Valuations in the buy-to-let and owner-occupied sectors are on the rise, as confidence in Britain’s real estate market also drives investment levels.
- Activity in the UK property market is at a six-month high, with valuations in the buy-to-let and owner-occupied sectors also registering year-on-year rises
- A 21% month-on-month uplift in buy-to-let property valuations highlights that appetite for UK property investment remains high
- Growth markets such as the private rented sector are currently attracting significant levels of investment from institutions
As investment markets around the world continue to fluctuate and create uncertainty for investors, activity in the UK’s property market is currently at its highest level for six months.
Interest in the sector has also reached its second highest monthly level on record, the research from Connells Survey and Valuation has found.
Valuations on UK property in the owner-occupied sector in September saw a 29% year-on-year uplift, with sustained wage growth just one of a number of drivers why home owners are considering moving properties.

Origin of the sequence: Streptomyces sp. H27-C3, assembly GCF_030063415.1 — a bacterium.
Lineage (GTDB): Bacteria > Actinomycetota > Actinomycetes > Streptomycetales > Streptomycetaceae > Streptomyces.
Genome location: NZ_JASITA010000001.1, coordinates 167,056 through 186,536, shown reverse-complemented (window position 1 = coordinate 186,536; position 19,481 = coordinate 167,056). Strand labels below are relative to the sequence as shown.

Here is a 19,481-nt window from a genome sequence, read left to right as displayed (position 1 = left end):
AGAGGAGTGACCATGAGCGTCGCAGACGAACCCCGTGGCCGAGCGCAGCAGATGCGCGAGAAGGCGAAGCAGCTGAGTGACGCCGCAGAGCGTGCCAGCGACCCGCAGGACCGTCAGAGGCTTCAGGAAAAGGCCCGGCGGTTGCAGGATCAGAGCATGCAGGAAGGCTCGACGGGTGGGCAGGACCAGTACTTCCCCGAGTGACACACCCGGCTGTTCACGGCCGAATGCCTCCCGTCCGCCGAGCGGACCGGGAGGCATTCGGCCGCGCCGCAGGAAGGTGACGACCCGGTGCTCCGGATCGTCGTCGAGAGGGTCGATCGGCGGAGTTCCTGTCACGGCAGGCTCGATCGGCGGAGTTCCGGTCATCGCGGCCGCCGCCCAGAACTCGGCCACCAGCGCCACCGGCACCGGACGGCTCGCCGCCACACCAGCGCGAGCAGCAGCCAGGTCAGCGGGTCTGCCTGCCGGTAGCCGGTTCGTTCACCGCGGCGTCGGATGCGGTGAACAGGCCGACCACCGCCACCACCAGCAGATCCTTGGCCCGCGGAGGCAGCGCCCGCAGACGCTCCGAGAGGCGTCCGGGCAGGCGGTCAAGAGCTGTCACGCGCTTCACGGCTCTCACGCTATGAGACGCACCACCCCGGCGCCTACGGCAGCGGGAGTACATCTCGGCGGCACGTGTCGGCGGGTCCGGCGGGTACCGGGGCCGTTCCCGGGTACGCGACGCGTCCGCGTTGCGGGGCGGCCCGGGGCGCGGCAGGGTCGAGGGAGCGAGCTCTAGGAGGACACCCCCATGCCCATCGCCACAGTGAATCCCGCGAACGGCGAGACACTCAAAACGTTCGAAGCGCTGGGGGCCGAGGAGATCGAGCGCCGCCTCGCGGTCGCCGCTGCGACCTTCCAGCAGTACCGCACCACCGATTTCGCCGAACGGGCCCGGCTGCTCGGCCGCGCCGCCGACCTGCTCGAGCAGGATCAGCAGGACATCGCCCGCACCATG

Also, despite announcements in George Osborne’s Summer Budget which some speculated may stifle growth in the UK’s buy-to-let market, valuations on investment property in September actually rose by 13% on an annual basis, and 21% compared to figures in August.
“Many thought the buy-to-let market might be in full retreat after a Summer Budget aimed at clamping down on the sector. But most investors’ panic was short lived as they realised that the fundamentals of buy-to-let’s profitability, namely large demand from tenants and low mortgage rates, were still in place,” said John Bagshaw, Corporate Services Director Connells Survey and Valuation.
Growth in many UK property markets has been driving investment in 2015, particularly from institutions. Changing attitudes towards home ownership, for example, is fuelling interest in the private rented sector (PRS). With over 50% of 20-39 year olds in the UK predicted to be renting in the PRS by 2025, interest is specifically marked in cities with a high density of young professionals, such as Manchester.